Feral deer control hits mark

The latest autumn shooting program removed over 1160 feral deer from the Limestone Coast landscape as part of a coordinated effort to reduce the pest’s impact on the region’s agriculture, native habitats and public safety.

The culling operation was conducted in April and May across 51 private properties, seven Forestry SA reserves and 24 Department for Environment and Water reserves throughout the Limestone Coast.

The April aerial shooting operation is one of three planned for 2022 by the Limestone Coast Landscape Board.

Limestone Coast Landscape Board Landscape Operations Manager Mike Stevens said the board was committed to supporting landholders to eradicate feral deer with the autumn control operation conducted over 140,000ha.

“By working together we can implement intensive feral deer control at the largest possible scale and make a real difference to achieving eradication and protect our region from the impacts of feral deer,” Mr Stevens said.

“We have over 80 landholders participating in our feral deer aerial and ground shooting control programs, demonstrating the commitment of the community to eradicate feral deer and protect agricultural productivity and biodiversity across the Limestone Coast region.

“Feral deer compete with livestock for pasture, damage infrastructure such as fences and have the potential to spread disease.

“Not only do feral deer impact the agricultural bottom line and environment, they also attract illegal hunting and create public safety hazards on our roads.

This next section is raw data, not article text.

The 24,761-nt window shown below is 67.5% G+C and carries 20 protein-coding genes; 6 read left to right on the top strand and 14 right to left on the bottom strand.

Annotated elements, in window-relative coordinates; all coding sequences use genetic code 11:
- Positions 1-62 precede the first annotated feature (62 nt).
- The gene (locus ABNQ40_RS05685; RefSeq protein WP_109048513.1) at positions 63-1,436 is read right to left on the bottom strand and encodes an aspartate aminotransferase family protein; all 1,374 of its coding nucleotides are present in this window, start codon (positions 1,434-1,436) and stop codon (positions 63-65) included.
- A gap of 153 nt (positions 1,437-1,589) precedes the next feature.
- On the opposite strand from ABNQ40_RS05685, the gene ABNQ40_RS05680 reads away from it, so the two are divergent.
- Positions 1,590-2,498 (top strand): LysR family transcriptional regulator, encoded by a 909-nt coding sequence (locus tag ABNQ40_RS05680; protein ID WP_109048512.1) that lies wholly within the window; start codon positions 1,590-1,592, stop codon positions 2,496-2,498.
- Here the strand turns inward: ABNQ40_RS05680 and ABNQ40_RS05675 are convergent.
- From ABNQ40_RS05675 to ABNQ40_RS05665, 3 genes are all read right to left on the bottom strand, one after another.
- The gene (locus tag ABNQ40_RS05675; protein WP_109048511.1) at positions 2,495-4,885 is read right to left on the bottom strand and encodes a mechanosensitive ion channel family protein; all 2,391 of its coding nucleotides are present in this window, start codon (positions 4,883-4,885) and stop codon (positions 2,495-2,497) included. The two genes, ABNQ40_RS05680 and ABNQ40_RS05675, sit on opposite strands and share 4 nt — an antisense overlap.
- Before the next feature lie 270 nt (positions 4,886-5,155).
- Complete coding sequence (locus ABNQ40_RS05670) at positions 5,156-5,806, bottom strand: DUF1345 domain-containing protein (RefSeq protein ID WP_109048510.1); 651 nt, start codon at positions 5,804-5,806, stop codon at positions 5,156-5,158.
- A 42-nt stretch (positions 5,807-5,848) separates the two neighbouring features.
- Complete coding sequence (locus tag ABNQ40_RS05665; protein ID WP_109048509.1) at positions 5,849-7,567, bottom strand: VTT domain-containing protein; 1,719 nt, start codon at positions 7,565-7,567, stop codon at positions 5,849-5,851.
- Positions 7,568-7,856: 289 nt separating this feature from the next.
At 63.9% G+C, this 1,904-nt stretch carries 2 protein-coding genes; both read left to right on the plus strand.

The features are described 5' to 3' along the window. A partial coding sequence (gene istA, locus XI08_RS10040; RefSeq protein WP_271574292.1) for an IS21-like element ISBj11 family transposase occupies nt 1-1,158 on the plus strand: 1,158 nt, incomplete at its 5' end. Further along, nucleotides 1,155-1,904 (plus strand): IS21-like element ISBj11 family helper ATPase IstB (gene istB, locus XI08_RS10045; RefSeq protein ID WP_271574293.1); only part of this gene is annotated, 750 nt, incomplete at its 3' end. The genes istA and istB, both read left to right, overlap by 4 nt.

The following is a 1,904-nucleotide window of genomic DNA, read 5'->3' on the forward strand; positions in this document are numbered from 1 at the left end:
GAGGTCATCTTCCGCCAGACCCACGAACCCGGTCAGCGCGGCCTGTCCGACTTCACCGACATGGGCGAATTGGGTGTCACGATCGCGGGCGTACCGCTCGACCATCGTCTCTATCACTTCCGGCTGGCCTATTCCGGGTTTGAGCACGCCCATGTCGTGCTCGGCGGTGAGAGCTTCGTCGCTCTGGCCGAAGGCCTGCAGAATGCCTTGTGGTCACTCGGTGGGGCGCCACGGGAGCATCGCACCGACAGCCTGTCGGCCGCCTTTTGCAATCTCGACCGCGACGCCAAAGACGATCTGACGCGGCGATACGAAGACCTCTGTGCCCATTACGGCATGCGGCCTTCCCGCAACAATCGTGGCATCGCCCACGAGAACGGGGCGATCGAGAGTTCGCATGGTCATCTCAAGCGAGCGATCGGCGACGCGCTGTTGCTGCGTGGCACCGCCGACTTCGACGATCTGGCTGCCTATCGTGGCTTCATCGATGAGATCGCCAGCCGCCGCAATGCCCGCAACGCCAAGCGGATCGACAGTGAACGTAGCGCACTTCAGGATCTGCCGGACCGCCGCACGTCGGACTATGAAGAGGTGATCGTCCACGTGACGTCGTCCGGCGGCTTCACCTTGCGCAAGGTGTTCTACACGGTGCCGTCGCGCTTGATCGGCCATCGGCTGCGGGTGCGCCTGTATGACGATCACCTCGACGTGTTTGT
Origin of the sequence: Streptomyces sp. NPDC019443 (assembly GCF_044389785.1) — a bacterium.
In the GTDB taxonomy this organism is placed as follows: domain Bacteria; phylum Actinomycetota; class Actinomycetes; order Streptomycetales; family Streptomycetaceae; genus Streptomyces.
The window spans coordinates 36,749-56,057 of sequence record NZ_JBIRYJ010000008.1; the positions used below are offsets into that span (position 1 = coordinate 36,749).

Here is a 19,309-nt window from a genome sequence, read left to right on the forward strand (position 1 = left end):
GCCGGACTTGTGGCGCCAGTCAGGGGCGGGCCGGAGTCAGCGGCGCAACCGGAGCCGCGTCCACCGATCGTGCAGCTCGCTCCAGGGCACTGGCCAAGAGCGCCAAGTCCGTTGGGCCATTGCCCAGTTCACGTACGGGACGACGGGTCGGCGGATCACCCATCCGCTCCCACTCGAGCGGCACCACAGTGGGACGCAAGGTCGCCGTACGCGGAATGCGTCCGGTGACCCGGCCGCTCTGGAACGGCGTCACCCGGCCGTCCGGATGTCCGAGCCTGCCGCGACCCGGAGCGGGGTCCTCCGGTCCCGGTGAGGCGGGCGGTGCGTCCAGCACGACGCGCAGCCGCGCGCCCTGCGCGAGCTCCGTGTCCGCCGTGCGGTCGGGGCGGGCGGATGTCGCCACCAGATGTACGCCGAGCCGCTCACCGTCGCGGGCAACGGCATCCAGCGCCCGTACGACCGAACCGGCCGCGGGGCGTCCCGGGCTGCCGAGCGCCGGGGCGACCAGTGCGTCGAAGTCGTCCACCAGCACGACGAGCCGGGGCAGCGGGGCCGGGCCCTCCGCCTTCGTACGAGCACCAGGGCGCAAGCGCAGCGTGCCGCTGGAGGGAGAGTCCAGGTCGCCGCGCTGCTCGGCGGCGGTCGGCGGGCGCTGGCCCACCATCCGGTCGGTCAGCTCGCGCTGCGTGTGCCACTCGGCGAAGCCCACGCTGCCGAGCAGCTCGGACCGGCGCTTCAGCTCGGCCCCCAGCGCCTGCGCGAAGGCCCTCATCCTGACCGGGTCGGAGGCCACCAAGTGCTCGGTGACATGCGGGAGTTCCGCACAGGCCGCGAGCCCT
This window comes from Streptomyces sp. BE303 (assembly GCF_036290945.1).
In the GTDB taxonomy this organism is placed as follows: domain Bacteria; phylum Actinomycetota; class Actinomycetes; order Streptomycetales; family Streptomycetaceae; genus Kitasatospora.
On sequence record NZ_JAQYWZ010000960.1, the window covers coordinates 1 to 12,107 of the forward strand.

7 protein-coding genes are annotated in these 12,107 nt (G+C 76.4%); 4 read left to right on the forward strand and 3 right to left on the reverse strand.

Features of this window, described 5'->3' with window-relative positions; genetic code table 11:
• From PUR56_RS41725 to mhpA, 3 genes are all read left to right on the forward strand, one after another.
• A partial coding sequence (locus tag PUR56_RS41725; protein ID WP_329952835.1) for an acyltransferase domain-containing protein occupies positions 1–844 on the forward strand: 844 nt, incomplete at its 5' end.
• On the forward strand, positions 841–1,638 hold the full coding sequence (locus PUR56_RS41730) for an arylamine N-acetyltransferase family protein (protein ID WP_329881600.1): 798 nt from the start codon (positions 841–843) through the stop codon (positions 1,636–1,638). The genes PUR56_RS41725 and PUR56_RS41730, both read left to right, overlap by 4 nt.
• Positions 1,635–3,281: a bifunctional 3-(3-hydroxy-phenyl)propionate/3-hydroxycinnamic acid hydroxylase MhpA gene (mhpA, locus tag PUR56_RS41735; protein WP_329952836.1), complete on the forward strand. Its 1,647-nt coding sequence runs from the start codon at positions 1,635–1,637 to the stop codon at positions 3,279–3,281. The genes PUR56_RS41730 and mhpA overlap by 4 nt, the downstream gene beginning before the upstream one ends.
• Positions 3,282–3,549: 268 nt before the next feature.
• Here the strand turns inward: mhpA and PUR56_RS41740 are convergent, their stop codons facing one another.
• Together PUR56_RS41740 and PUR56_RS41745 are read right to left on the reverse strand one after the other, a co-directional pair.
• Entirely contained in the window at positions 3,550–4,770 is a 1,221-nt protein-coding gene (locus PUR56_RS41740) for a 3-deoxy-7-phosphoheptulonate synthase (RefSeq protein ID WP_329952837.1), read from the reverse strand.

“Just one red stag can reduce a farms grazing capacity by 3.6 sheep, the recent autumn feral deer operation removed 1166 feral deer from the landscape, which is equivalent to removing 50,000 rabbits or running an extra 4190 sheep.”

The Limestone Coast Landscape Board uses a variety of control tools to achieve eradication such as aerial shooting, professional ground shooting contractors, commercial harvesting and supporting partnerships to trial new approaches such as deer traps and thermal-assisted ground and aerial shooting techniques.

The latest feral deer control operation adopted a “hybrid thermal” approach, where marksmen utilised thermal devices to spot feral deer in thick vegetation.

The flexibility of this new approach enabled larger areas to be covered than in previous operations.

Each program takes into account local terrain and individual landholder circumstances to ensure high standards of effectiveness are achieved.

“To eradicate feral deer across the region, the Limestone Coast Landscape Board has commenced a monitoring program to find areas where feral deer harbour and is seeking more properties to be involved in the control programs,” Mr Stevens said.

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